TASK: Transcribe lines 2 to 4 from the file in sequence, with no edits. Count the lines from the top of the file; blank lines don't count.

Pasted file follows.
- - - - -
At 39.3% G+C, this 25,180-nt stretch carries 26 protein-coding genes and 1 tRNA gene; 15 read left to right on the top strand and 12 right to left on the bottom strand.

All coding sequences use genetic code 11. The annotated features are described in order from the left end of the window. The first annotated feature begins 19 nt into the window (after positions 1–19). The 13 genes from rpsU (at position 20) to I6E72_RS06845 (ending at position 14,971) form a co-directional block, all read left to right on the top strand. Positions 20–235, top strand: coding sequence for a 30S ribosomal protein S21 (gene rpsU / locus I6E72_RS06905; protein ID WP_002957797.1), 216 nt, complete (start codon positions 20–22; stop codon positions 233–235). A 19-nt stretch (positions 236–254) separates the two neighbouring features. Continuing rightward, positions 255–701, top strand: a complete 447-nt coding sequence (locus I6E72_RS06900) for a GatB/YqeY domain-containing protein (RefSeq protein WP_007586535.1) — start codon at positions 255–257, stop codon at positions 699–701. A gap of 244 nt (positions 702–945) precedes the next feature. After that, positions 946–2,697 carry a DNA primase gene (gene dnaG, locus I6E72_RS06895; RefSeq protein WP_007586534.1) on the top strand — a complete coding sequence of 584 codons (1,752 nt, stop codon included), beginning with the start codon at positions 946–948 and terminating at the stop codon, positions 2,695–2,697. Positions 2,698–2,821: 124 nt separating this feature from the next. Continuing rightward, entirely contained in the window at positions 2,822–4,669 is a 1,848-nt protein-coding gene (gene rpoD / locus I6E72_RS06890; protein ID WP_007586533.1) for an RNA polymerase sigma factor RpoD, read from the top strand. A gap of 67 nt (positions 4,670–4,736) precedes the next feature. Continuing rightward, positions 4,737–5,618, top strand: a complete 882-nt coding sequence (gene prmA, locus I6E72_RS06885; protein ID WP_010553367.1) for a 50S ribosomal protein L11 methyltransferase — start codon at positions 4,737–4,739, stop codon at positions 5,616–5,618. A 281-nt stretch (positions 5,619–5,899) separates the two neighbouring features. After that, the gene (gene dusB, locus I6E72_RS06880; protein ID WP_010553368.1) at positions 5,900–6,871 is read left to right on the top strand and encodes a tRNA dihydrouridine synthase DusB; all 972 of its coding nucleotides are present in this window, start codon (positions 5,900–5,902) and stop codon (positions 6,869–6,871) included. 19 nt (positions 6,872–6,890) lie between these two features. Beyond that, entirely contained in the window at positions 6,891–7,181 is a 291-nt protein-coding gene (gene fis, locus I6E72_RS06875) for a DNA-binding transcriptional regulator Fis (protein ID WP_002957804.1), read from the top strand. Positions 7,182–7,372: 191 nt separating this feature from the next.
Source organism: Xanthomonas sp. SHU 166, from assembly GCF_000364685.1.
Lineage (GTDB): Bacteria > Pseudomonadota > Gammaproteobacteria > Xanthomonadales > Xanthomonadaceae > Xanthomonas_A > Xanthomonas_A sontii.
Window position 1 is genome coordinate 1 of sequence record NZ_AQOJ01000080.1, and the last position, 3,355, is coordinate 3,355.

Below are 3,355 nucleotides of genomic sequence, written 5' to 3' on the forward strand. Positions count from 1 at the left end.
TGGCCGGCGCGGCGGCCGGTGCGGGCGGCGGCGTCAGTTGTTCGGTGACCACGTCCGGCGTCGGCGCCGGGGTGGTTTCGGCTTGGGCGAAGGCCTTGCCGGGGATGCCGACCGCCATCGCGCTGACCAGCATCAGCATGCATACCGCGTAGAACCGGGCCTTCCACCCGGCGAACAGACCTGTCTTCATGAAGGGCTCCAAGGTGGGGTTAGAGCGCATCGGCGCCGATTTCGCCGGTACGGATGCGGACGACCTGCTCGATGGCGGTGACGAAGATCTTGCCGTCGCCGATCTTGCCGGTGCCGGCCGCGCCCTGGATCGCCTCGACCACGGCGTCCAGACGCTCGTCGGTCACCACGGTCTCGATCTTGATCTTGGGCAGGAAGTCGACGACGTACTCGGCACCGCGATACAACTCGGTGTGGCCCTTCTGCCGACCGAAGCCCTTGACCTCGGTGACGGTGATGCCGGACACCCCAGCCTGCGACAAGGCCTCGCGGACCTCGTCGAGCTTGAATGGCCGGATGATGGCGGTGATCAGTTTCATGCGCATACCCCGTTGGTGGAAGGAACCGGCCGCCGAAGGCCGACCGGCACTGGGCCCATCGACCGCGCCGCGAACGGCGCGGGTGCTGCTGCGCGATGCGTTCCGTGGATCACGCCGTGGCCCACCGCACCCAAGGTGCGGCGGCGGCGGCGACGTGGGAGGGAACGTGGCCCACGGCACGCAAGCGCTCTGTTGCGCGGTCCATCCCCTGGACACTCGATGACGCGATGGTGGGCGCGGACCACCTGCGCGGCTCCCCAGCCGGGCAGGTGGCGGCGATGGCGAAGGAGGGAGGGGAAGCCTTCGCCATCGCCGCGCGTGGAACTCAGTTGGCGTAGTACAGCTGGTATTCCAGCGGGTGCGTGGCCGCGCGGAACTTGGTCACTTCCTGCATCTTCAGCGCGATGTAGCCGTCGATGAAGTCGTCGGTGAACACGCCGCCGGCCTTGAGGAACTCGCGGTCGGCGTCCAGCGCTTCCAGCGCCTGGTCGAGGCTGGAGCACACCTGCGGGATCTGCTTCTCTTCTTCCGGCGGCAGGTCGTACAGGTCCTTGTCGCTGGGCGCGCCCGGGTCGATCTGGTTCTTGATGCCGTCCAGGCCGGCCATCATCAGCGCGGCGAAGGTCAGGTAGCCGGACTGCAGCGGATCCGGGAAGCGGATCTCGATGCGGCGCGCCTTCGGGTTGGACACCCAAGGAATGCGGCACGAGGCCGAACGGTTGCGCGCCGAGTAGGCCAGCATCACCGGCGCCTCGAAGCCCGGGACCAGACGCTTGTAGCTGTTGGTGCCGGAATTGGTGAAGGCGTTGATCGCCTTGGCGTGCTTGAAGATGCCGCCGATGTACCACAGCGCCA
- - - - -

All coding sequences use genetic code 11. The annotated features are described in order from the left end of the window. The first annotated feature begins 19 nt into the window (after positions 1–19). The 13 genes from rpsU (at position 20) to I6E72_RS06845 (ending at position 14,971) form a co-directional block, all read left to right on the top strand. Positions 20–235, top strand: coding sequence for a 30S ribosomal protein S21 (gene rpsU / locus I6E72_RS06905; protein ID WP_002957797.1), 216 nt, complete (start codon positions 20–22; stop codon positions 233–235). A 19-nt stretch (positions 236–254) separates the two neighbouring features. Continuing rightward, positions 255–701, top strand: a complete 447-nt coding sequence (locus I6E72_RS06900) for a GatB/YqeY domain-containing protein (RefSeq protein WP_007586535.1) — start codon at positions 255–257, stop codon at positions 699–701. A gap of 244 nt (positions 702–945) precedes the next feature. After that, positions 946–2,697 carry a DNA primase gene (gene dnaG, locus I6E72_RS06895; RefSeq protein WP_007586534.1) on the top strand — a complete coding sequence of 584 codons (1,752 nt, stop codon included), beginning with the start codon at positions 946–948 and terminating at the stop codon, positions 2,695–2,697. Positions 2,698–2,821: 124 nt separating this feature from the next. Continuing rightward, entirely contained in the window at positions 2,822–4,669 is a 1,848-nt protein-coding gene (gene rpoD / locus I6E72_RS06890; protein ID WP_007586533.1) for an RNA polymerase sigma factor RpoD, read from the top strand. A gap of 67 nt (positions 4,670–4,736) precedes the next feature. Continuing rightward, positions 4,737–5,618, top strand: a complete 882-nt coding sequence (gene prmA, locus I6E72_RS06885; protein ID WP_010553367.1) for a 50S ribosomal protein L11 methyltransferase — start codon at positions 4,737–4,739, stop codon at positions 5,616–5,618. A 281-nt stretch (positions 5,619–5,899) separates the two neighbouring features. After that, the gene (gene dusB, locus I6E72_RS06880; protein ID WP_010553368.1) at positions 5,900–6,871 is read left to right on the top strand and encodes a tRNA dihydrouridine synthase DusB; all 972 of its coding nucleotides are present in this window, start codon (positions 5,900–5,902) and stop codon (positions 6,869–6,871) included. 19 nt (positions 6,872–6,890) lie between these two features. Beyond that, entirely contained in the window at positions 6,891–7,181 is a 291-nt protein-coding gene (gene fis, locus I6E72_RS06875) for a DNA-binding transcriptional regulator Fis (protein ID WP_002957804.1), read from the top strand. Positions 7,182–7,372: 191 nt separating this feature from the next.
Source organism: Xanthomonas sp. SHU 166, from assembly GCF_000364685.1.
Lineage (GTDB): Bacteria > Pseudomonadota > Gammaproteobacteria > Xanthomonadales > Xanthomonadaceae > Xanthomonas_A > Xanthomonas_A sontii.